Homeworld Remastered Collection – Review
Follow Genre: Space RTS
Developer: Gearbox Software
Publisher: Gearbox Software
Platform: PC
Tested on: PC

Homeworld Remastered Collection – Review

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Good: Tasteful remake of a great classic game, addicting, battles of large proportions, great atmosphere
Bad: Addicting
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In 1999, the original Homeworld was released. The first real-time strategy game to be fully 3D. It was a hit and was soon turned into a series with additional entries appearing in 2000 and 2003. These games were developed by Relic Entertainment. Later, Gearbox Software managed to get a hold of the IP (intellectual property) license and announced a remake of Homeworld 1 and 2. How does this remake compare to the original?



The story in Homeworld Remastered Collection wasn’t altered from the original and rightfully so. It’s a story of struggle and despair. After thousands of years of living on a desolated desert island, the Kushan (the faction you play as) find a huge spaceship under the sand. Reverse-engineering the technology found in the ship allows them to build one of their own, the “Mothership”. Also on the ship is a map containing the coordinates of Hiigare, which stands for “home”. With a new ship and a place to go, the Kushan set off to get back to their home planet. Of course, not everything goes to plan. After testing out their “mothership” for the first time, the Kushan on board the ship return to find their planet destroyed. Quickly the mission of finding their home turns into one of revenge and survival.



It would be unfair to compare the remastered titles to the original ones in terms of graphical fidelity. Suffice to say that 15 years of technological improvements make them almost completely different games when looking from afar. Looking closer however it’s clear that the developers have stayed true to the roots of the game which shows through the basic shapes of ships and the art style. In terms of today’s standards, the remastered titles look pretty good. Ships, especially the bigger ones, look nice and detailed when zooming in on them. Also the atmosphere and surrounding planets on the maps look great.


In space, there isn’t supposed to be any sound. Well the developer obviously didn’t agree with that because when playing in Homeworld’s version of space, there’s sound all around you. From the creation of a specific unit to the shooting of a specific type of weapon on a ship, everything has its own distinct sound effect. There are also some pretty great bits of music playing. When outside of combat you’ll get some ambient “spacy” music to accompany you as you farm resources. When in combat there’s a bombastic score playing to increase the feeling of immersion to really get you sitting on the edge of your seat.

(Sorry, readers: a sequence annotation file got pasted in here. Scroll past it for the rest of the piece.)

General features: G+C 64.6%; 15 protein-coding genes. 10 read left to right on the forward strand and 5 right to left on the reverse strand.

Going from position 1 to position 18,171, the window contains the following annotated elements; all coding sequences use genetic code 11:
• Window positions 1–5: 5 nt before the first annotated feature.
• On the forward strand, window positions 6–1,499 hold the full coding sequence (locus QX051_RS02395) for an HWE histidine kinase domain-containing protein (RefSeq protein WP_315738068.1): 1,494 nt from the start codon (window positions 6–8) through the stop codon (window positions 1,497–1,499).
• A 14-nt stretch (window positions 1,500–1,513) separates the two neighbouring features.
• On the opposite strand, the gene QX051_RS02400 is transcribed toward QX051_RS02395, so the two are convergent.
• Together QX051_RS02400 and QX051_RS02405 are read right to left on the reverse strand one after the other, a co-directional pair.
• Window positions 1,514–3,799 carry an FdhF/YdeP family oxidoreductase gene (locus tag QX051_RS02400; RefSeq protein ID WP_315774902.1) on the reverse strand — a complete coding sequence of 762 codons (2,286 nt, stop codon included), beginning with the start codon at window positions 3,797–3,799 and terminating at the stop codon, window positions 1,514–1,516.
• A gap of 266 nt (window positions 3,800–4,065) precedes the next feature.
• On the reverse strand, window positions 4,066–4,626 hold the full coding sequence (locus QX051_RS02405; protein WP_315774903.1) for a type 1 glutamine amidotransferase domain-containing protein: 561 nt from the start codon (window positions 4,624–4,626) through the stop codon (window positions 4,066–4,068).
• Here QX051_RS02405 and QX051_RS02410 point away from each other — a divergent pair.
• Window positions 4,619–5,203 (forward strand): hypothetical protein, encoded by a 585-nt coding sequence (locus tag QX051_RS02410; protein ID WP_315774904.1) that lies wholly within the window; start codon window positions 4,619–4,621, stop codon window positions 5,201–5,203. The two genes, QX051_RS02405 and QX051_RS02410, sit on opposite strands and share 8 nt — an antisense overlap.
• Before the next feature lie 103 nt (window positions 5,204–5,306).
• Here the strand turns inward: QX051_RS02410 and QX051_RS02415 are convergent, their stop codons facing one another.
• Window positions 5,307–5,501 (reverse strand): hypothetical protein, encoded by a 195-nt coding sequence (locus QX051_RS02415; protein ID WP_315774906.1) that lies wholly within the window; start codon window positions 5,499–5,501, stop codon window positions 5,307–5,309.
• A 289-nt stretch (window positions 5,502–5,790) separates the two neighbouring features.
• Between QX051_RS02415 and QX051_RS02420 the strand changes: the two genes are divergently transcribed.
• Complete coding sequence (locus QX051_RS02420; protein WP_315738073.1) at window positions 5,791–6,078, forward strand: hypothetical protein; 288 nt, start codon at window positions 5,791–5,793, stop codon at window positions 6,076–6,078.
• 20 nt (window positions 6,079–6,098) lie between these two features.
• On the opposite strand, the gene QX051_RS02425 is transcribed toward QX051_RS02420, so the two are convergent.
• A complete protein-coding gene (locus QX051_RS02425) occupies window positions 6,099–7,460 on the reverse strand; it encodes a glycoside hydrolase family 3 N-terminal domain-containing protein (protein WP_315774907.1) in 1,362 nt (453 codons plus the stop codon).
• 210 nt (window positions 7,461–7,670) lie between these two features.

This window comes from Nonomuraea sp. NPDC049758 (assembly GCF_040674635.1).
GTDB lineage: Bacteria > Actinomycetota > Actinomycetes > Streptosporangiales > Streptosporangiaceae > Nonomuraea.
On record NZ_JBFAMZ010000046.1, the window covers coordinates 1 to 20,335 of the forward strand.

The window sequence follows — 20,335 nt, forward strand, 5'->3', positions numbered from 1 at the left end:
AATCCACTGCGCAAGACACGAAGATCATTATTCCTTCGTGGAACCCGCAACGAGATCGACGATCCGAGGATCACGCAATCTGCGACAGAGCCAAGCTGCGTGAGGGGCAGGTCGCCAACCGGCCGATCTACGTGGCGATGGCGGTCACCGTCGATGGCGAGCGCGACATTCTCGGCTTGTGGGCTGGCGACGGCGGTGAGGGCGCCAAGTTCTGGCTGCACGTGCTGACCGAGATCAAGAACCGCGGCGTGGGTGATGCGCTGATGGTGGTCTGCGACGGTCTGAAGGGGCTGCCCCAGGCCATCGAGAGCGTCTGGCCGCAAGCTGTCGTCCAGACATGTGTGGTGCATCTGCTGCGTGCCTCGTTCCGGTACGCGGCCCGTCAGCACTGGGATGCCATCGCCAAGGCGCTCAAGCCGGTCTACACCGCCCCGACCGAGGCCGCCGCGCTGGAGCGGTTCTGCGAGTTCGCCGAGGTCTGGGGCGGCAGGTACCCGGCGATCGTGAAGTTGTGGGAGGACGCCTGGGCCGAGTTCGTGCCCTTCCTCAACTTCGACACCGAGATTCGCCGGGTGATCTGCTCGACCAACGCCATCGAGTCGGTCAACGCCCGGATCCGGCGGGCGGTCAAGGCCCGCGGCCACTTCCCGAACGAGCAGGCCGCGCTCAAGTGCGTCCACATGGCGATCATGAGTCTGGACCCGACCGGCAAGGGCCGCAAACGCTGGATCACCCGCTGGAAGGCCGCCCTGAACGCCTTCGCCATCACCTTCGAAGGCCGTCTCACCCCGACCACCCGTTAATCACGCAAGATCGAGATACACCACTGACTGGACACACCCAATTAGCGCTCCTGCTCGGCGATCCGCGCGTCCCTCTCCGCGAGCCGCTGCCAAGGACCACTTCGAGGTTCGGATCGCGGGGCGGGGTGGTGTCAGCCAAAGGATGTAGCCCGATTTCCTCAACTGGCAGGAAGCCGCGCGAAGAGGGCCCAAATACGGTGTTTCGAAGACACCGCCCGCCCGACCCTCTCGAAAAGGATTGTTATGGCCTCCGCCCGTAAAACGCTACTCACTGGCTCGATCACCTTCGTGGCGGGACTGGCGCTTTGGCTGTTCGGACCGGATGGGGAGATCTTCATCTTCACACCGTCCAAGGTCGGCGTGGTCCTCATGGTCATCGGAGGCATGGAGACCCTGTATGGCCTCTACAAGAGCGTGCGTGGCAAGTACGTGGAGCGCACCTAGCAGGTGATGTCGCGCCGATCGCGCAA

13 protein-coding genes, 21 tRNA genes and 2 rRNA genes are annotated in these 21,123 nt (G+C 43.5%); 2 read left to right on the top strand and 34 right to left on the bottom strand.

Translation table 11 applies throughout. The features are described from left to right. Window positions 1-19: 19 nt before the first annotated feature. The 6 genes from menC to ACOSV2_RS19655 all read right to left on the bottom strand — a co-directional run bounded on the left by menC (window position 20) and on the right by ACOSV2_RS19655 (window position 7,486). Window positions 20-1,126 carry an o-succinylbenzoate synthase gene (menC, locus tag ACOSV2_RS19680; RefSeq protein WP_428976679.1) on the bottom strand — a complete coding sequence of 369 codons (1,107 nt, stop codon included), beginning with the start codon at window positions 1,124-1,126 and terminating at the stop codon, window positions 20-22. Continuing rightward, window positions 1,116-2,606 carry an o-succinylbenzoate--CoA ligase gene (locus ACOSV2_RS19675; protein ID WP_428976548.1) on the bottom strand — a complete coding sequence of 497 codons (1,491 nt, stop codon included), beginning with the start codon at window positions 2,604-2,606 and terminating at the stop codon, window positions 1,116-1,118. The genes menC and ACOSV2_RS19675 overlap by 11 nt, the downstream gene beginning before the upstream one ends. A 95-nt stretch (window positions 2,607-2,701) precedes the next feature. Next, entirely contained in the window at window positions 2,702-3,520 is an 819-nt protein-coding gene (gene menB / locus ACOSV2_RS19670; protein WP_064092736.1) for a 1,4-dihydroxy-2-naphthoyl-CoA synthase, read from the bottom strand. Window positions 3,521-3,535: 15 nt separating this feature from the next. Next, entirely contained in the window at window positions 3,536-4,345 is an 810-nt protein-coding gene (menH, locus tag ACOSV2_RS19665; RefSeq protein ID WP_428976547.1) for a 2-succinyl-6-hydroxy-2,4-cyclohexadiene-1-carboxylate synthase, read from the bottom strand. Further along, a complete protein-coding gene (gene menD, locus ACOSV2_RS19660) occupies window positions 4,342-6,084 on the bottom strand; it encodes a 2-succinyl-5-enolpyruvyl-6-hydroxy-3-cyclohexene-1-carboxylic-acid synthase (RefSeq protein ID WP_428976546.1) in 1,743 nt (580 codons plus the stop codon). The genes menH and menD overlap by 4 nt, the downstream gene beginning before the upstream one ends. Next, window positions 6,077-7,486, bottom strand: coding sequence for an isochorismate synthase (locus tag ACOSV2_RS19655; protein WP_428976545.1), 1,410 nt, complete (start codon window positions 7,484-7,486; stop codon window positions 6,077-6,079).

Gameplay-wise, the Homeworld Remastered Collection games are also pretty similar to their original counterparts, with everything feeling just a lot more refined. Since it includes 2 games that are similar but different, we’ll start by taking a look at Homeworld 1 Remastered before talking about the changes in the second title. Besides the tutorial (which you do have to go through if you want to understand how the game works), there’s a story mode available and a Player VS CPU mode in which you can pick from survival or deathmatch games. There’s also a multiplayer but it’s still in beta. Here the multiplayer of both the first and second Homeworld Remastered are combined. Homeworld was and is a fully three-dimensional real-time strategy game set in space. You have a base, the “mothership”, in which you can create ships but you can’t actually move the mothership itself. You can control all ships you create and the fully three-dimensional system means you can move units in all directions. Of course there are plenty of ships available to you with more unlocking as you progress through the campaign. Ships capable of battle include fighters, bombers, corvettes, frigates and capital ships with all possible variations. One of the capital ships you can build later in the game is particularly interesting as it allows you to create new ships inside of it meaning you can get new units closer to the location of the fight.